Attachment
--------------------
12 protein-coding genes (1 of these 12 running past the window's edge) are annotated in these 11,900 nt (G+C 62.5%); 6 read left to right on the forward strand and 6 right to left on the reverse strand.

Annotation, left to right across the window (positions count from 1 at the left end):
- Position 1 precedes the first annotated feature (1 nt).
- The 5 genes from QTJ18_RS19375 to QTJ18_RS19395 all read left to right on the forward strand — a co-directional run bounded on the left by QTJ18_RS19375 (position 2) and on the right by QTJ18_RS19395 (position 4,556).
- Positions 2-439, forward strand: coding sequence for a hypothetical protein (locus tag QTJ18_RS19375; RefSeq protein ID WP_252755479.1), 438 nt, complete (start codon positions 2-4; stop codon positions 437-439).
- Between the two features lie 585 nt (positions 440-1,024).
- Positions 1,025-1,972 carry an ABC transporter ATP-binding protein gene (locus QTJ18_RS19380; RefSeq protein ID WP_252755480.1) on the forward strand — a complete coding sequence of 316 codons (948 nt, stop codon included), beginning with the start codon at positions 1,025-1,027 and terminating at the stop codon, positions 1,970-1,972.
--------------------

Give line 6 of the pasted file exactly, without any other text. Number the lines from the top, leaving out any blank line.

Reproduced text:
- Between the two features lie 585 nt (positions 440-1,024).